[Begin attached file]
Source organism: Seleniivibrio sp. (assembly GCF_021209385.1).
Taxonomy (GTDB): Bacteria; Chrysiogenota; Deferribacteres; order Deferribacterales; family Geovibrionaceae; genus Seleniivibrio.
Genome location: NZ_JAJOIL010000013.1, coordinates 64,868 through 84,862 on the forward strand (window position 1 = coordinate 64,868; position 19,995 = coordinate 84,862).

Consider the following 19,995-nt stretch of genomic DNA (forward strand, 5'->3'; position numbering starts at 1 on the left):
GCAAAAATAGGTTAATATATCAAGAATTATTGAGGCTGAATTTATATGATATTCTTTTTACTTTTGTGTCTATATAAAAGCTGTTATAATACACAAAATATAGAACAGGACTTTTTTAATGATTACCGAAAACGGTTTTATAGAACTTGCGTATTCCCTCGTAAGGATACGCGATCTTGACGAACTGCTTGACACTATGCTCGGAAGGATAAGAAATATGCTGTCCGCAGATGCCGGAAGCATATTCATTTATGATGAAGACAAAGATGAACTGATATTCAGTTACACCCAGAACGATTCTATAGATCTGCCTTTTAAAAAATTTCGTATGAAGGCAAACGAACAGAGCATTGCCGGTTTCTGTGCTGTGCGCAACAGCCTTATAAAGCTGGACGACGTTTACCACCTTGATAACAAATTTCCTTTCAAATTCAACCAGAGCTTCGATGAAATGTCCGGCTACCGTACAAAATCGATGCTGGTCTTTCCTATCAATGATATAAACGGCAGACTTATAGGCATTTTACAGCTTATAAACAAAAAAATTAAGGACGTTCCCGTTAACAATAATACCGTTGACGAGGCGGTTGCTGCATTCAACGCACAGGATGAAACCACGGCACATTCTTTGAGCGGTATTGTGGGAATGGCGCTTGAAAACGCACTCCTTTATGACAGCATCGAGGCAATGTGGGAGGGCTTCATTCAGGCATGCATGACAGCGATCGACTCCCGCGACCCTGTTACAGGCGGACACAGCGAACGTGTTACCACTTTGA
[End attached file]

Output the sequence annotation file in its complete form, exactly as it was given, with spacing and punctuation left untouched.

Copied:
Source organism: Seleniivibrio sp. (assembly GCF_021209385.1).
Taxonomy (GTDB): Bacteria; Chrysiogenota; Deferribacteres; order Deferribacterales; family Geovibrionaceae; genus Seleniivibrio.
Genome location: NZ_JAJOIL010000013.1, coordinates 64,868 through 84,862 on the forward strand (window position 1 = coordinate 64,868; position 19,995 = coordinate 84,862).

Consider the following 19,995-nt stretch of genomic DNA (forward strand, 5'->3'; position numbering starts at 1 on the left):
GCAAAAATAGGTTAATATATCAAGAATTATTGAGGCTGAATTTATATGATATTCTTTTTACTTTTGTGTCTATATAAAAGCTGTTATAATACACAAAATATAGAACAGGACTTTTTTAATGATTACCGAAAACGGTTTTATAGAACTTGCGTATTCCCTCGTAAGGATACGCGATCTTGACGAACTGCTTGACACTATGCTCGGAAGGATAAGAAATATGCTGTCCGCAGATGCCGGAAGCATATTCATTTATGATGAAGACAAAGATGAACTGATATTCAGTTACACCCAGAACGATTCTATAGATCTGCCTTTTAAAAAATTTCGTATGAAGGCAAACGAACAGAGCATTGCCGGTTTCTGTGCTGTGCGCAACAGCCTTATAAAGCTGGACGACGTTTACCACCTTGATAACAAATTTCCTTTCAAATTCAACCAGAGCTTCGATGAAATGTCCGGCTACCGTACAAAATCGATGCTGGTCTTTCCTATCAATGATATAAACGGCAGACTTATAGGCATTTTACAGCTTATAAACAAAAAAATTAAGGACGTTCCCGTTAACAATAATACCGTTGACGAGGCGGTTGCTGCATTCAACGCACAGGATGAAACCACGGCACATTCTTTGAGCGGTATTGTGGGAATGGCGCTTGAAAACGCACTCCTTTATGACAGCATCGAGGCAATGTGGGAGGGCTTCATTCAGGCATGCATGACAGCGATCGACTCCCGCGACCCTGTTACAGGCGGACACAGCGAACGTGTTACCACTTTGA